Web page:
help with data in, numbers do not look right to me?

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I have a USB device that sets up the following physical and logic ranges.

      0x16,0x01,0xFF,    //    Logical Minimum FF01h (-255d)
      0x26,0xFF,0x00,    //    Logical Maximum FFh (255d)
      0x36,0xF0,0xD8,    //    Physical Minimum D8F0h (-10000d)
      0x46,0x10,0x27,    //    Physical Maximum 2710h (10000d)

But I'm not seeing what I expect to see here. From the PC side software I have a graph.

 

 

 

I can set the range from it and it would only make sense for it to range from 0-x or -x to x. but when the data is sent in I see one of the bytes as 0 or 255 and the other as x.  I tried flipping the endian but that made even less sense to me.  Would it make sense to have a sign byte instead of a sign bit? And it seems to be counting down as I hit the center (this is good) but then jumps back to a higher value as it goes past the middle and again counts down. I'd expect it to count up ( with a sign bit). That or gradually counting down from top to bottom.

 

      0x16,0x01,0xFF,    //    Logical Minimum FF01h (-255d)
      0x26,0xFF,0x00,    //    Logical Maximum FFh (255d)
      0x36,0xF0,0xD8,    //    Physical Minimum D8F0h (-10000d)
      0x46,0x10,0x27,    //    Physical Maximum 2710h (10000d)

graph          data0 data1              flipping endian
-------------    0   255 (0x00ff)  255 (0xff00) 65280
-------------    0   172 (0x00AC)  172 (0xac00) 44032
-------------    0    74 (0x004A)   74 (0x4a00) 18944
*************    0     0
-------------    255 171(0xffAC) 65452 (0xacff) 44287
-------------    255 74 (0xff4A) 65354 (0x4aff) 19199
-------------    255 1  (0xff01) 65281 (0x01ff) 511

 

 

 

I created my own PS software and I see the same information. In my software the lowest values I could make was -10000 and 10000 being the highest.

 

//magnitude
                    /*-10000   1 ff  
                     *  -1000 e6 ff
                     *  1000  1a 00
                     * 10000  ff 00  
                     * */

 

 

but I'm still not understating the values I get out. As I go from -10000 towards 0, the data seems to be going up? but the data from 100000 towards 0 counts down. 

 

 

 

This topic has a solution.
Last Edited: Thu. May 6, 2021 - 11:45 AM
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It is not at all clear to me what these "physical and logical ranges" apply to!

 

USB is just a transport mechanism that transports bytes that are given to it. It cares nothing about what these bytes represent.

 

Jim

 

Until Black Lives Matter, we do not have "All Lives Matter"!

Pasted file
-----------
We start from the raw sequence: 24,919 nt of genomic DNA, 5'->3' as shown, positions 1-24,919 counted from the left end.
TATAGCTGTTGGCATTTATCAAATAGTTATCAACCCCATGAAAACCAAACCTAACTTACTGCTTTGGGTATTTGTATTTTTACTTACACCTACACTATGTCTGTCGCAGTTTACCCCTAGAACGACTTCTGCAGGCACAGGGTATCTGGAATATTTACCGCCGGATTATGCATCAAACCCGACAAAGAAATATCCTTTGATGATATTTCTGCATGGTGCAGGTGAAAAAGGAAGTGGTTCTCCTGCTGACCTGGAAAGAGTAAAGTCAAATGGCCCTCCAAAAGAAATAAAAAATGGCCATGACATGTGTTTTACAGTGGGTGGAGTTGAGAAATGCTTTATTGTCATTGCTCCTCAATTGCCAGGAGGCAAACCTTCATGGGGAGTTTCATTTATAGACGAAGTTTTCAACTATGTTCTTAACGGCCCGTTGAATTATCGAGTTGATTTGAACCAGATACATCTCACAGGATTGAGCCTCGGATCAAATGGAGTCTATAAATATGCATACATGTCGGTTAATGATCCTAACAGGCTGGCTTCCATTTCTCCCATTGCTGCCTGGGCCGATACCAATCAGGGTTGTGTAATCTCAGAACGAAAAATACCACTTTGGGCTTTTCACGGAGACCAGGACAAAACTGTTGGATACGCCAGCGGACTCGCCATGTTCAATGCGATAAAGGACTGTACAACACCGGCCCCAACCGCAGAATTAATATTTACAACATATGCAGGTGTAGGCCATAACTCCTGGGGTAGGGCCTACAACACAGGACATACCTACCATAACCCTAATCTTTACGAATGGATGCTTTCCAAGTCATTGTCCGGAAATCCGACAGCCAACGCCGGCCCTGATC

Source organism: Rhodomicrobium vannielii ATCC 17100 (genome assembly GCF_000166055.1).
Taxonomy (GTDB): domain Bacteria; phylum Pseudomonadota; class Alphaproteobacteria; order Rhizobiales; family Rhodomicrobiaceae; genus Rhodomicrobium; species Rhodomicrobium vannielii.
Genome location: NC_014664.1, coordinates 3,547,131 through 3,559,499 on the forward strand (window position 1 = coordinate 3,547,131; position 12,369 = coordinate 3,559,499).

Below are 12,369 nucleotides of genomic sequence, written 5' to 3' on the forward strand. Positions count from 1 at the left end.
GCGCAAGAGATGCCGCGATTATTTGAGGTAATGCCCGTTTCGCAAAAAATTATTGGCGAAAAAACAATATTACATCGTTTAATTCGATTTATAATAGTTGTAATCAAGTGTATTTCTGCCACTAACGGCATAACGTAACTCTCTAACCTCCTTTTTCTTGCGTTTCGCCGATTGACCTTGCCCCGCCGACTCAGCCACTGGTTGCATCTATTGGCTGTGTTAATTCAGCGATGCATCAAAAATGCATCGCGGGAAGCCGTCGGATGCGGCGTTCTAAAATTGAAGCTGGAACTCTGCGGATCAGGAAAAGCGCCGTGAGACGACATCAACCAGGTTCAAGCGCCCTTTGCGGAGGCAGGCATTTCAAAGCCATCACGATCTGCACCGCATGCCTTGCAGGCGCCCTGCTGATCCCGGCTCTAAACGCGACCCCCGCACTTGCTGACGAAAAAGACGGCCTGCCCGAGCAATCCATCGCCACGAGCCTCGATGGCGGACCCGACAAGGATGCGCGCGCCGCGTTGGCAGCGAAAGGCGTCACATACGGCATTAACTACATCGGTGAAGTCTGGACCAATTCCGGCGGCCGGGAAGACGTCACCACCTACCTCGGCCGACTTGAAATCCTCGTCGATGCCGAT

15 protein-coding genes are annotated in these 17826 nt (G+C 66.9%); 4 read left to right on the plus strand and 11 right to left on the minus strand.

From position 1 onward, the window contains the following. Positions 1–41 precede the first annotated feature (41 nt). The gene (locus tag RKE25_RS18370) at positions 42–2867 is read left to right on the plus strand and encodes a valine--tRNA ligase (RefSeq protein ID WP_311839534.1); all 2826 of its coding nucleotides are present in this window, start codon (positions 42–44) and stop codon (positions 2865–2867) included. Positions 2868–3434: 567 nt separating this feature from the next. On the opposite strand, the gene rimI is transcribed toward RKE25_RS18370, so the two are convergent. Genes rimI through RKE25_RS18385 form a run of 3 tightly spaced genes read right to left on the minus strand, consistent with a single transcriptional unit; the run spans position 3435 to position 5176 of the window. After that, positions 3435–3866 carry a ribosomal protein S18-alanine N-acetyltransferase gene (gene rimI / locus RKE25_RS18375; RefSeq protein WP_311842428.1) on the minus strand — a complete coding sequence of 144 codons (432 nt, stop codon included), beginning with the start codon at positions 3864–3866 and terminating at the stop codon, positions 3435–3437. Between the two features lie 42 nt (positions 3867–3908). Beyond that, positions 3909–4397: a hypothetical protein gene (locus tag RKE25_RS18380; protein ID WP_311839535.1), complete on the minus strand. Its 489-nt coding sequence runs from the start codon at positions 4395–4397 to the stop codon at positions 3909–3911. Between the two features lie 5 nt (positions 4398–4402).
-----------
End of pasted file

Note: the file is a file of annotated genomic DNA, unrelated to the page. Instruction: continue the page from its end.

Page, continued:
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The best I can tell is physical relates to the PC side (-10,000 to 10,000 ) and logical relates to the Hardware side. If I give the PC the value -10,000 the USB offers two bytes 0x01 0xff, I'm assuming littleEndian.    So I see that as 255 plus a sign bit or -255.  0x1ff. but  -1000 in gives me bytes (0xe6 0xff) and that is where I'm lost. 

 

USB is just a transport mechanism

 Yes and I do agree but the data it is transporting does not make any sense. I Wish Microsoft would have just left at as -10000 but they are stuffing it in to a -255 to 255 range.

 

Perhaps there is some documentation out there on the PID (force feedback)  aspect of USB that makes sense but I have not found any, but to be honest I think the issue is in assembling the bits from the transport as I'm not able to make sense of the data coming in to the USB side. Why would one byte be always be 0xff when negative? I have not seen that before. 

 

 

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Ok further testing shows its the Microsoft example that is bugged... I found another example online that give me what I expect.

 

-10000 1ff

-5000   180

0      0

500      80

10000   FF

 

So blaming this on crap software I trusted to be correct.

 

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ka7ehk wrote:
USB is just a transport mechanism that transports bytes that are given to it. It cares nothing about what these bytes represent.

I'm not sure that's true?

 

USB defines a whole load of Device Classes,  which do associate meanings to bytes - doesn't it ... ?

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True for non COM-port devices. For a COM-port device, USB is data agnostic. The OP did not specify any context other than USB.

 

Jim

 

Until Black Lives Matter, we do not have "All Lives Matter"!

 

 

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I was wrong about the software, they all are producing the same thing.